A drysuit keeps you warm, dry and comfy under water, but they are also a significant investment – budget models cost more than $1,000. Drysuits require periodic servicing too, which is also pricey. Replacing a neck seal can set you back $100, a valve $125, a waterproof zipper $300 to $500. Of course, a quality drysuit can also last you 10 years or even much longer—if you treat it right.
**Before the Dive. . . **
Take care of your drysuit is when you’re using it. A drysuit’s most critical components—seals and zipper--are most susceptible to damage when getting into and out of the suit.
1. Pulling wrist and neck seals, especially latex seals, over your hands and head without first dusting them with talcum powder is a sure-fire formula for a ruined dive and a hefty repair bill. Talcum powder eliminates virtually all resistance between skin and seals, allowing them to slip on without stressing the rubber. In fact, when you don your suit, you should never stretch the material lengthwise and pull it over your head or wrist. You should stretch the opening as wide as possible and put you head and wrists through the seals.
2. Never zip up a waterproof zipper without first applying some zipper wax. Use only the manufacturer’s wax that’s specifically formulated for your specific drysuit zipper. Apply the wax only on the outside of the teeth so as not to interfere with the zipper’s inner sealing surfaces. If your suit’s a rear-entry design and you need help zipping up, make sure your buddy knows what he’s doing. Drysuit zippers are heavy-duty but they’re not indestructible. Never yank; instead, stretch the zipper track out as straight as possible and apply a slow, steady pull on the zipper car while keeping the track off the undergarment so nothing gets jammed in the teeth.
3. Once you’re zipped in, squat down and pull out on the neck seal to bleed the air from the suit. Or, if possible, climb down the swim step and let water pressure do the purging for you. This second method serves a double-purpose--it neutralizes any overheating you might have generated up to this point, which makes climbing into the rest of your dive gear a lot more comfortable. Either way, by getting as much air as possible out of your drysuit now, you reduce the chance of blowing a neck seal during your giant-stride entry.
4. Remember, every time you put on or take off a dry suit you’re stressing the seals and the zipper, and putting yourself one step closer to an expensive repair. Order your suit with a relief zipper or, better, yet, a pee valve, so you won’t have to unzip and strip down every time you have to pee.
5. A torn seal not only costs time and money to repair, it ruins a day of diving, and that doesn’t come cheap either. By fitting—or retrofitting—your drysuit with an in-the-field seal replacement system, like DUI’s ZipSeals or Waterproof’s Seal System, you will never blow a day of diving because of a blown seal. If a wrist or neck seal fails, simply remove it, snap on a spare and continue on with your dive.
After the Dive. . .
6. When you climb out of the water, squeeze a few bursts of air into the suit before popping your QD hose . This makes it more comfortable walking around on deck still zipped. Immediately if possible, give the suit a thorough freshwater rinse, including seals and valve casings.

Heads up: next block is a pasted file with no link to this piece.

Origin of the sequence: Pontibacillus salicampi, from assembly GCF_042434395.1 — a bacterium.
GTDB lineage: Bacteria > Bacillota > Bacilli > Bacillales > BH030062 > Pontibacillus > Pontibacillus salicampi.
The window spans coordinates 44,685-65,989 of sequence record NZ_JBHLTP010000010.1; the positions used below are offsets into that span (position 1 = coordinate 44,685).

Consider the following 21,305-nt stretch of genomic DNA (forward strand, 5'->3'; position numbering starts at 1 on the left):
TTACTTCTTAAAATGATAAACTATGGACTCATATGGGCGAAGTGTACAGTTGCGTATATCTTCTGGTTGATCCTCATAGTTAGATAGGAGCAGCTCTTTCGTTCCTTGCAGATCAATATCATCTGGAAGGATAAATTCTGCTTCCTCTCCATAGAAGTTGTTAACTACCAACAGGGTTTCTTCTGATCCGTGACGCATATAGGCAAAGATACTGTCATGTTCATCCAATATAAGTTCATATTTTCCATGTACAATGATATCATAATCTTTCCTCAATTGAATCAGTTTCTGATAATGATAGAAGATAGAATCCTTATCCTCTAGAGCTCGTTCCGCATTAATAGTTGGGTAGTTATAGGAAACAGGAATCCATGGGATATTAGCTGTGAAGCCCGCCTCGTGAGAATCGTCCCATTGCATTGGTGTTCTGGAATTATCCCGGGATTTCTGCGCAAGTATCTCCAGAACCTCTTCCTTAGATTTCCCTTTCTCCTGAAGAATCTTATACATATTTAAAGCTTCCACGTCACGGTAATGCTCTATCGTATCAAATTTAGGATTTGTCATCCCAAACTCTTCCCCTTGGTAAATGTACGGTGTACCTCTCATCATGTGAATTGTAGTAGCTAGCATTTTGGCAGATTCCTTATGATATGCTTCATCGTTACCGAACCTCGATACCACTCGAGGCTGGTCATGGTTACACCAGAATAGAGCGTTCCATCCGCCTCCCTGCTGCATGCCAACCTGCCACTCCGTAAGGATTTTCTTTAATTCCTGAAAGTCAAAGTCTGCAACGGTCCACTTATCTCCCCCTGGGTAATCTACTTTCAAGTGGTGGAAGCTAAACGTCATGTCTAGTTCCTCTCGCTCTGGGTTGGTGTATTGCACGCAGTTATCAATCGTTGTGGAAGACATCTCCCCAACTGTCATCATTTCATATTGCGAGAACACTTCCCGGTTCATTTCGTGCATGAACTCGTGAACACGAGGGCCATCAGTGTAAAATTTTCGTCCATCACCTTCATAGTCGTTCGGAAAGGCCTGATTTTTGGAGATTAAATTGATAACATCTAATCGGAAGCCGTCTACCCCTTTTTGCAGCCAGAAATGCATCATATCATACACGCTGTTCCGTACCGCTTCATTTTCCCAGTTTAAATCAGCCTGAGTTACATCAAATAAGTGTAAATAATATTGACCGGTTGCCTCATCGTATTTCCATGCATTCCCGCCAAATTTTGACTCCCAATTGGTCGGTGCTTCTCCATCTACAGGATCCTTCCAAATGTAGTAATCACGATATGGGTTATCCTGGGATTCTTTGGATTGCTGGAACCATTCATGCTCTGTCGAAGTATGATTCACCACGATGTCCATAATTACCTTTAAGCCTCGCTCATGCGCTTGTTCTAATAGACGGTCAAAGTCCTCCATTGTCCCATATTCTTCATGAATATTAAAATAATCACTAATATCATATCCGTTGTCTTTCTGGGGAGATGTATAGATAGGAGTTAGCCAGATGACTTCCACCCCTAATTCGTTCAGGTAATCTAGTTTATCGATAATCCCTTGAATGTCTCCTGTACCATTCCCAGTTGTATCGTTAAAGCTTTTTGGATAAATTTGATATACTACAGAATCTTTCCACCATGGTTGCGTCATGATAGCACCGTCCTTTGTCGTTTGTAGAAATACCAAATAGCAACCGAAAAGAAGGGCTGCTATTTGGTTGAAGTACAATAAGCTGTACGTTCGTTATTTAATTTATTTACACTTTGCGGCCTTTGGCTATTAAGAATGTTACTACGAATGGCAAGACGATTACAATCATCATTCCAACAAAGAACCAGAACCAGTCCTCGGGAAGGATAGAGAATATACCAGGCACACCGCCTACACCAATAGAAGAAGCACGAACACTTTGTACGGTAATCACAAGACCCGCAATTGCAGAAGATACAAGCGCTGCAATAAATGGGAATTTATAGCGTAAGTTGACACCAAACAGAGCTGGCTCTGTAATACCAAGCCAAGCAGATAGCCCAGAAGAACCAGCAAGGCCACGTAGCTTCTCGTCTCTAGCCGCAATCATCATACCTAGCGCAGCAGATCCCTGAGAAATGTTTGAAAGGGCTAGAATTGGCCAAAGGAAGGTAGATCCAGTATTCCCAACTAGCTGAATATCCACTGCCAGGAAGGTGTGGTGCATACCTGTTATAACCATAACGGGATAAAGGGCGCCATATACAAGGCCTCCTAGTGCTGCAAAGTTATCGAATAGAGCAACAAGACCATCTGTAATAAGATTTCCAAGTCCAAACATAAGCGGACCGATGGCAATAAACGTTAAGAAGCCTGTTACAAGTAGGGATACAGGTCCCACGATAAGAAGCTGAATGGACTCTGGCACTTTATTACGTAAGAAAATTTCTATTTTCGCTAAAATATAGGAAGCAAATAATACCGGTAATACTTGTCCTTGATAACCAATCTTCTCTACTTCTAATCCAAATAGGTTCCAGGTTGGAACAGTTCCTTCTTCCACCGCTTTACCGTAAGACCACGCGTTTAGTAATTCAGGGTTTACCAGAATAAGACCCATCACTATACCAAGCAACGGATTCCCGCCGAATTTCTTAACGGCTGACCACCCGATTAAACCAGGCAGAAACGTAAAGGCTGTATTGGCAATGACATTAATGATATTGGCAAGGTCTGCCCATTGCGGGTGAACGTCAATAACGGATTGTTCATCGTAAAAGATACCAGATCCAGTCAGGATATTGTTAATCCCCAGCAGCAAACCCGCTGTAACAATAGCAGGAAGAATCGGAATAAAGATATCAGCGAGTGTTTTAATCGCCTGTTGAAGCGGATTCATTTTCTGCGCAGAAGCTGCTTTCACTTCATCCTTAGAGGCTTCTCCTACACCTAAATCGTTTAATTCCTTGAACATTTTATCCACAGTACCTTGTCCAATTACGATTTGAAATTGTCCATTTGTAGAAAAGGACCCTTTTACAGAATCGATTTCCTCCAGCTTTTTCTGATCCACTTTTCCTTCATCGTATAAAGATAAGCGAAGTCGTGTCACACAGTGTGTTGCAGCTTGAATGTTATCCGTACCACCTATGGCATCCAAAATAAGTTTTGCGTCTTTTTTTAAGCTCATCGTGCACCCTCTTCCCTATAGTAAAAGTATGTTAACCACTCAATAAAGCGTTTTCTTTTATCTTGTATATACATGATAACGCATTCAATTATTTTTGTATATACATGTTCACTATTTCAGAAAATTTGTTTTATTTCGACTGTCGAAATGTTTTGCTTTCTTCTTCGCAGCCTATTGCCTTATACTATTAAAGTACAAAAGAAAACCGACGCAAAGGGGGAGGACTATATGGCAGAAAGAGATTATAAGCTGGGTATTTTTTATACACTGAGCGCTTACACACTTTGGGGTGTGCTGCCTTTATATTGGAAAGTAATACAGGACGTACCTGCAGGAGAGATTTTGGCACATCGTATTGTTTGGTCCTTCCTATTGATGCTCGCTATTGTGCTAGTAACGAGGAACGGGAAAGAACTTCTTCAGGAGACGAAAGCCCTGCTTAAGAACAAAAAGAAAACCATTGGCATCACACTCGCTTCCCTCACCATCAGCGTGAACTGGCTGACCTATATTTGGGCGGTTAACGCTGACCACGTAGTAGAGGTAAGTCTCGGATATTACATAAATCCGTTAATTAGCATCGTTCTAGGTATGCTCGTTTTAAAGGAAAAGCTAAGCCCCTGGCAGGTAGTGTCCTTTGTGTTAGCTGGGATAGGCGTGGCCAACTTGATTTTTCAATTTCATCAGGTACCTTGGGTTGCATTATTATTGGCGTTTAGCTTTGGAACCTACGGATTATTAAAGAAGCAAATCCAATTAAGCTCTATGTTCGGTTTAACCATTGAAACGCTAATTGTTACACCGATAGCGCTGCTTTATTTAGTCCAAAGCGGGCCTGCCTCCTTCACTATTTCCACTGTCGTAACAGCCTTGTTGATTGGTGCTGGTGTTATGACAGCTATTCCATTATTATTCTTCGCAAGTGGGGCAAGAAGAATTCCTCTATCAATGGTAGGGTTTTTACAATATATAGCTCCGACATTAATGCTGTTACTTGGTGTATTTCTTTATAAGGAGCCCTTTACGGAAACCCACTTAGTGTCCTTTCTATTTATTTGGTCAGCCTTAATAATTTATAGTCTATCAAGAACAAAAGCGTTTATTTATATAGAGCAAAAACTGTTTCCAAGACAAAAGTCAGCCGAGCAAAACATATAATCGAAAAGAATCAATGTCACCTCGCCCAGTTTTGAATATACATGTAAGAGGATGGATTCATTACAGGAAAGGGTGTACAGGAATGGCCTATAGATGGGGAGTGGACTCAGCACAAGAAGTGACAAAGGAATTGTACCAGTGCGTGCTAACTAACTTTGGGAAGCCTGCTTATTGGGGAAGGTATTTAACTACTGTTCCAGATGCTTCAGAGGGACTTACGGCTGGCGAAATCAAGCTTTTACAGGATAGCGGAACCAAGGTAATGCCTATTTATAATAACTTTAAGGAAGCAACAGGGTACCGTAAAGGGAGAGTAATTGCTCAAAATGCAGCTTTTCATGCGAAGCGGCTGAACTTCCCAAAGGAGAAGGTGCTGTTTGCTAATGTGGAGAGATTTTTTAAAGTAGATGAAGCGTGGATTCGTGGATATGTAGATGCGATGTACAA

7. If it’s a fabric suit, wipe the outside down with a quick-drying micro-fiber towel and install the protective cap on the inlet valve--the last thing you want is corrosion building up inside the valve that can cause a stuck inflator button. If it’s a neoprene suit, just pad it down lightly, cap the valve, unzip and climb out.
8. If you’re going to be diving again in the next 24 to 48 hours, hang the suit inside-out to dry the dampness that occurs from typical perspiration. Don’t rinse the inside because it won’t dry in time for your next dive. However, if you’re done diving for a couple weeks or more, go ahead and rinse off the inside. This is easy to do on dry suits fitted with soft socks that can be turned completely inside-out. Suits with attached boots can be difficult, but get them turned inside-out as much as you can, keeping in mind that the insides of the boots are going to take longer to dry completely, but nonetheless must be completely dry before putting the suit into storage.
9. Hang the suit in a cool, dry place out of the sun, preferably on a dry suit hanger (heavy-duty with wide shoulder supports). Each day, turn the suit outside-in, then inside-out, then outside-in, etc. until it’s completely dry. Fabric suits dry relatively fast, a neoprene suit might take a couple days on each side. Special hangers and electric dry suit drier fans can help speed up this drying phase.
10. When the suit’s dry, lay it out on a table. Dust the wrist seals and neck seal with talcum powder so the rubber doesn’t flatten out and stick to itself when in storage. Use a very soft toothbrush to remove grit, grime and sand from the zipper’s teeth. Also, wax the zipper’s outside teeth. It’s important to leave the zipper unzipped to avoid deforming the sealing surfaces.
11. Roll the suit from boots to neck, taking care that the open zipper maintains its most natural shape. Then slip the suit in an airtight dry bag that will protect the suit from moisture and ozone. Note: Do not hang a dry suit for long-term storage. Even when using a wide-shouldered plastic hanger, over time the weight of the suit puts a lot of stress on the shoulders, plus it’s exposed to dirt, dust and ozone.
12. Stow the bag out of the sun away from auto exhaust fumes, electrical panels and electrical equipment like washers or dryers. Never stack gear on top of your dry suit; this is your big-ticket piece of gear, your long-term investment, it always goes on top, ready for your next problem-free dry diving adventure.
13. Get an annual inspection and pressure test. For $50 to $79, you can discover minor issues before they ruin a dive.